Translator's Introduction to A Sentimental Novel

By Brooke, D. E. | The Review of Contemporary Fiction, Spring 2013 | Go to article overview

Translator's Introduction to A Sentimental Novel

Brooke, D. E., The Review of Contemporary Fiction

Alain Robbe-Grillet's novel Un Roman Sentimental was published in France in October 2007. Less than six months later, on the 18th of February, 2008, Robbe-Grillet was dead. This last book of a writing and filmmaking career that spanned almost six decades was more or less roundly dismissed as obscene, the product of an octogenarian author possibly no longer in his right mind. On a French television show in 2007, the interviewer asked the author if, like Apollinaire's notorious, pornographic novel Les Onze Mille Verges, Un Roman Sentimental was not simply a literary curiosity. After expressing justified indignation at the comparison, (1) Robbe-Grillet replied that, to his way of thinking, every work is a literary curiosity, "La Jalousie was a literary curiosity." Curiosity or not, it seems odd that the last work by the man dubbed "the pope of the new novel" should be deemed so devoid of merit as to be of no interest to the American literary establishment, but an editor at the French publisher Fayard confirms that, indeed, all their publishing contacts in the US turned the book down in 2007 due to its subject matter, considered beyond the pale. This pious exhibition of moral opprobrium can be classified as, at best, wrongheaded; at worst, it's a business decision--a wish not to invite the kind of negative attention the book appears to go hand in hand with--parading as ethics

The novel purports to transform into a work of literary fiction the author's own avowed catalogue of perverse fantasies, which he claims have remained unchanged since the age of twelve, and that he has been taking notes on over the years, every one consisting of transgressions perpetrated against young girls. In the course of 239 numbered paragraphs, and in a series of theatrical set pieces evoked in sumptuous detail, we read about the education of Gigi, a girl of fourteen, by her father (also her lover) in matters erotic, more specifically sadomasochistic, with the assistance and participation of a chorus of girl children who are submitted to progressively more excruciating, savage, and brutal acts of torture and rape--the reader is spared no detail of organs lacerated, blood spilled, fluids propagated. There are also digressions, in the form of flashbacks and asides that fill in the story of this or that sundry character, each producing their own miniature hair-raising fable.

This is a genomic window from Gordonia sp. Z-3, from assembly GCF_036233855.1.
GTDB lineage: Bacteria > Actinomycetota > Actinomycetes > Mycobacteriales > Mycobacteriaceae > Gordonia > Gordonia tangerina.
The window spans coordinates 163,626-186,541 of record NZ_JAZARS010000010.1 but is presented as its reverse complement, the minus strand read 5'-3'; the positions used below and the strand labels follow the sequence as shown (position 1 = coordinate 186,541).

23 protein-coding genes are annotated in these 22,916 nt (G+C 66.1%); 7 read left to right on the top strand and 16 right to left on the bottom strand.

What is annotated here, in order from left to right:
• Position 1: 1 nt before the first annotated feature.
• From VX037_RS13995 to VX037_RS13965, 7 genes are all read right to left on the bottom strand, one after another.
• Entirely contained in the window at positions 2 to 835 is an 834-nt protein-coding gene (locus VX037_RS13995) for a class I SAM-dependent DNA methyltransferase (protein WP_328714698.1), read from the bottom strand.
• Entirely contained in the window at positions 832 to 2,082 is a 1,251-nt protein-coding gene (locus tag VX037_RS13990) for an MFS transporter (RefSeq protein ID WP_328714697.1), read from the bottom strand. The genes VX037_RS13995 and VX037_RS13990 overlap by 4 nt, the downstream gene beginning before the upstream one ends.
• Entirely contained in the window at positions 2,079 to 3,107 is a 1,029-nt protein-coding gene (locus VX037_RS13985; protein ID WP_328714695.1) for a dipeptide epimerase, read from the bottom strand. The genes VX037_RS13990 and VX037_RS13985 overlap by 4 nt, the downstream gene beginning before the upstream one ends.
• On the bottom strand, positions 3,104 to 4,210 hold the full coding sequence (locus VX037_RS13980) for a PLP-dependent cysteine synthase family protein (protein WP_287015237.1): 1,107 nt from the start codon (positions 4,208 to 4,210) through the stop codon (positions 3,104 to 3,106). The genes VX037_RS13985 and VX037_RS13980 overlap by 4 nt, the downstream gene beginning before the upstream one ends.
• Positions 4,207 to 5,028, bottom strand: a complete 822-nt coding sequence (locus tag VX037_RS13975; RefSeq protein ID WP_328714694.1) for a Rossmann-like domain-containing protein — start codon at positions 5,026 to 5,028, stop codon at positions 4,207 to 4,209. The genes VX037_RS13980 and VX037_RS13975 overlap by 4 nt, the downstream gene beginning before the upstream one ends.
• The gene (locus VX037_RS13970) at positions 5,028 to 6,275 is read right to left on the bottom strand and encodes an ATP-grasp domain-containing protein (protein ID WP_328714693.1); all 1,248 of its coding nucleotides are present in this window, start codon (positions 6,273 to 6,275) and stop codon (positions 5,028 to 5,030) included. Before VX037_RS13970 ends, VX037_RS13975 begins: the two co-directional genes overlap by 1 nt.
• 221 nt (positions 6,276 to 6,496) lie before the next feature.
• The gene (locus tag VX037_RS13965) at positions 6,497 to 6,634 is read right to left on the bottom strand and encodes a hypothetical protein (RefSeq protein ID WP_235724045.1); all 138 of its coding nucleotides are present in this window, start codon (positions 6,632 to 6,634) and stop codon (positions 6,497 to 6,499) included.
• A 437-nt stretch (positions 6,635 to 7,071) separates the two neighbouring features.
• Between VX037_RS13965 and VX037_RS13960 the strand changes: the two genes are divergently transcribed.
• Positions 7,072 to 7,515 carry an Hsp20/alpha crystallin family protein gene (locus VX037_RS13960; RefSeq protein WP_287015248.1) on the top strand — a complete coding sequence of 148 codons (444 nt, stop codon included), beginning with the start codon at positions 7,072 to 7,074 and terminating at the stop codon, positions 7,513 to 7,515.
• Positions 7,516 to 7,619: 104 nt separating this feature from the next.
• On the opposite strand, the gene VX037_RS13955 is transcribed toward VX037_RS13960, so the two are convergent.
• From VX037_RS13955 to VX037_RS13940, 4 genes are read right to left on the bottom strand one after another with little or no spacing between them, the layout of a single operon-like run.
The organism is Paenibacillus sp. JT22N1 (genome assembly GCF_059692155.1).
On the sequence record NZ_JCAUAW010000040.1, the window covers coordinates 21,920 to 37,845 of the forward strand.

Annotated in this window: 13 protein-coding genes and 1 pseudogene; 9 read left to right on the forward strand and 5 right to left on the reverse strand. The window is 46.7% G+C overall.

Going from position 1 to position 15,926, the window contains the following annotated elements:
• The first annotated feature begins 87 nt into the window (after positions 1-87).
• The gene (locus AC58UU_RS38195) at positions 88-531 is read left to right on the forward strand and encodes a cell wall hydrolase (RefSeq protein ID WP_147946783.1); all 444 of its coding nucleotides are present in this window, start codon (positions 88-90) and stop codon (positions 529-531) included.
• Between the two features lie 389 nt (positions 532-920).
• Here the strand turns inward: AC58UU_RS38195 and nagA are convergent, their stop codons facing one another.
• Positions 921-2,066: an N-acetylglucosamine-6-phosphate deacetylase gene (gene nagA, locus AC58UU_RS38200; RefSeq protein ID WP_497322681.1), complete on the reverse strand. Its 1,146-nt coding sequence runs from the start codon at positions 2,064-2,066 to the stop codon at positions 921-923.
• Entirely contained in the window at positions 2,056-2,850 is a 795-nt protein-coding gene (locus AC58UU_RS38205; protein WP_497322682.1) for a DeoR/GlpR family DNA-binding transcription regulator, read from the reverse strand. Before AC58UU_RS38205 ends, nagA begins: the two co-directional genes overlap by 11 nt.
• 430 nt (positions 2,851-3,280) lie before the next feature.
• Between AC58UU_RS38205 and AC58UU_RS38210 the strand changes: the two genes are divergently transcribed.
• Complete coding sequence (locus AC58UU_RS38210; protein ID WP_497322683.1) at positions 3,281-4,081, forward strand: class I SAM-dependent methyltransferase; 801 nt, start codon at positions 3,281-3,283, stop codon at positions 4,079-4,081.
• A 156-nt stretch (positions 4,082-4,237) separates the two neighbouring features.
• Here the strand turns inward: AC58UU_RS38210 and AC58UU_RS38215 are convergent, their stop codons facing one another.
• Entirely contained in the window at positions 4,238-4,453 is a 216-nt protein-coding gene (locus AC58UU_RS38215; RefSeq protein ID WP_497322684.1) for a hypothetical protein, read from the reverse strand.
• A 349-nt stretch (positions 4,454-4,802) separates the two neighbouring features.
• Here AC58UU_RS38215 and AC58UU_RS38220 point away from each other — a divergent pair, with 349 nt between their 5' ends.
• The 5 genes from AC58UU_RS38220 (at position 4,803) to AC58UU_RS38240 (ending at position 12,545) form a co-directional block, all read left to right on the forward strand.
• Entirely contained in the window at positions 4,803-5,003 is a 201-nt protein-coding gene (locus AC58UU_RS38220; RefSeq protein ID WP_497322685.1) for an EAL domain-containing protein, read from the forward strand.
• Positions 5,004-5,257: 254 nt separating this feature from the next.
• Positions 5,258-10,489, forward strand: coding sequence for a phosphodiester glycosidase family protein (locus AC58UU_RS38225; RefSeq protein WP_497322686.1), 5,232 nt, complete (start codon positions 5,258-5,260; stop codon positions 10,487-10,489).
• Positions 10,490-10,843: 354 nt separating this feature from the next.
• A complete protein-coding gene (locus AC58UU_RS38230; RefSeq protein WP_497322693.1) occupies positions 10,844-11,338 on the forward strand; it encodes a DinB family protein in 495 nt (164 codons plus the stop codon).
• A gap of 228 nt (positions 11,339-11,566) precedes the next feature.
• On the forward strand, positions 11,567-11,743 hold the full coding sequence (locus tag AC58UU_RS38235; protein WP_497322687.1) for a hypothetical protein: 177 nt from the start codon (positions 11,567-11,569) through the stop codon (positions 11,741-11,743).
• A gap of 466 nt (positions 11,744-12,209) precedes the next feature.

The unusual coupling produced by this wedding of the style Robbe-Grillet pioneered in the '60s to the narrative of a traditional libertine novel--that form wherein a tale consists principally of successive episodes and encounters culminating in orgasms for one or more characters--proves felicitous, achieving a Brechtian sort of distanciation. (2) The descriptions of the machinery of torture, in close-up--the pulleys and winches and their operation, the materiality of the gruesome dildos, seats of nails, the multiple parallel blades penetrating flesh, the virgins strung up in a circle by their feet, or the redheads fed to rabid dogs--all in lapidary, almost scientific language, with nary a hint of common morality, produce an unholy kind of terror and pity, and firmly relegate these scenes to the realm of the fantastic, from which they sprang. This feeling of unreality is furthered by the relentless pitch of the cruelties, mounting in intensity, and the fact that the reader is given virtually no notion of what sort of world might exist beyond the confines of the torture chamber. What we do learn leads, on the one hand, to a sense that the universe of Sentimental is indeed very different from our own, and then, on the other, a sickening sense that there may be more similarities than differences--these references being confined to the description of a global economy whose elaborate rules and regulations are all aimed at nothing more than collecting money, either to maintain social status or to support a corrupt state or government whose pecuniary interests are rivaled only by its own complicity and participation in the perpetration of sexual torture. …

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